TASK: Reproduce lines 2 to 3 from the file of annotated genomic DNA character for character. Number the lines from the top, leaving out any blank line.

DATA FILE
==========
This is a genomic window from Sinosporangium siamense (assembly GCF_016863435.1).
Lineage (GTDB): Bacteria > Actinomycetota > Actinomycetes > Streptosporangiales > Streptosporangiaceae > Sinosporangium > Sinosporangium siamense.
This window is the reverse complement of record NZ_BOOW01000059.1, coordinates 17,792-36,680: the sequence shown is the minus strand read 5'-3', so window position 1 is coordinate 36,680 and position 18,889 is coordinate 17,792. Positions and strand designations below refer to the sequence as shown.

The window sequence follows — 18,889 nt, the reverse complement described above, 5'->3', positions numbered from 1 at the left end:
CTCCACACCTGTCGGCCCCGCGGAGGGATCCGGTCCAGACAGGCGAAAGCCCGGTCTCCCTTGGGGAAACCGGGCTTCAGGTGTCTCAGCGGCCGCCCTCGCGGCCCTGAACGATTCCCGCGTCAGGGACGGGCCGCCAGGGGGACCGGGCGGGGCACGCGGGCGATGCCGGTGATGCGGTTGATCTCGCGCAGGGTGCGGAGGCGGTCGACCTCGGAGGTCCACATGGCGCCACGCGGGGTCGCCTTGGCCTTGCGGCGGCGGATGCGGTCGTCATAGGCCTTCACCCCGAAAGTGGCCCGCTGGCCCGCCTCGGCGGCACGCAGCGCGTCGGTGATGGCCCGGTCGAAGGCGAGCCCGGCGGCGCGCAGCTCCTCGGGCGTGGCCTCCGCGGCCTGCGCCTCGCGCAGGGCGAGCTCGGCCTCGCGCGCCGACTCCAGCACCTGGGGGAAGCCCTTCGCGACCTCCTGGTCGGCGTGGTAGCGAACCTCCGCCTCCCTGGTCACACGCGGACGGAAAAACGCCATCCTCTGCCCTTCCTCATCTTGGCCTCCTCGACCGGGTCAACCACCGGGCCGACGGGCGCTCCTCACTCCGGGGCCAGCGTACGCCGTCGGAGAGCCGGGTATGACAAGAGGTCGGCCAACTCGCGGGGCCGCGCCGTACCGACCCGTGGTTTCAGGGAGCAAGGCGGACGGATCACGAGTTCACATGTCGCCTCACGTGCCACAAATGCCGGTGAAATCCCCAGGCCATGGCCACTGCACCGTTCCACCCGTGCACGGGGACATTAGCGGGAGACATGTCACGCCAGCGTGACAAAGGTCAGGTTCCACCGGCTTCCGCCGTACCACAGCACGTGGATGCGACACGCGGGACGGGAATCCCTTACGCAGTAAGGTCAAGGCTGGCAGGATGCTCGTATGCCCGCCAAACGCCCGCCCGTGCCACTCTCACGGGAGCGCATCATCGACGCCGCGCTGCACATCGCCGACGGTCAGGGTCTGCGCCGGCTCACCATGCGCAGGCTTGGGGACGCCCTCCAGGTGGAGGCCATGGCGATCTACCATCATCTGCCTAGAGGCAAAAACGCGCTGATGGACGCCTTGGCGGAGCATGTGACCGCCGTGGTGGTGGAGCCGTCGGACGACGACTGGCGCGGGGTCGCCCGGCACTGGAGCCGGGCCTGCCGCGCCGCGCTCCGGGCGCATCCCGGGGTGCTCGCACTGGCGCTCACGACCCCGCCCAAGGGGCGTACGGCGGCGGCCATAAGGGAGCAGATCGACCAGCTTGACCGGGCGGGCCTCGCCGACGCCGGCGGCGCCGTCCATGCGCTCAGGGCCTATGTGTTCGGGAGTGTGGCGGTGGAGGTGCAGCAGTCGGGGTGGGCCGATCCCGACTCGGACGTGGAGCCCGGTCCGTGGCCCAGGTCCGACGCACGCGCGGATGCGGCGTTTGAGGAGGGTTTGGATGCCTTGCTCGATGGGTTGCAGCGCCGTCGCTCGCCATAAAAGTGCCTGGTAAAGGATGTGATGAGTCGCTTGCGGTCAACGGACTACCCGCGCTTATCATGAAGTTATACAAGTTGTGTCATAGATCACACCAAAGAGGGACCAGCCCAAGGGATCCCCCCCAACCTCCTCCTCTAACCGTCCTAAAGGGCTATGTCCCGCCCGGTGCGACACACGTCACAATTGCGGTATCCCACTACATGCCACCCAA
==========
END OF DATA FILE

Lineage (GTDB): Bacteria > Actinomycetota > Actinomycetes > Streptosporangiales > Streptosporangiaceae > Sinosporangium > Sinosporangium siamense.
This window is the reverse complement of record NZ_BOOW01000059.1, coordinates 17,792-36,680: the sequence shown is the minus strand read 5'-3', so window position 1 is coordinate 36,680 and position 18,889 is coordinate 17,792. Positions and strand designations below refer to the sequence as shown.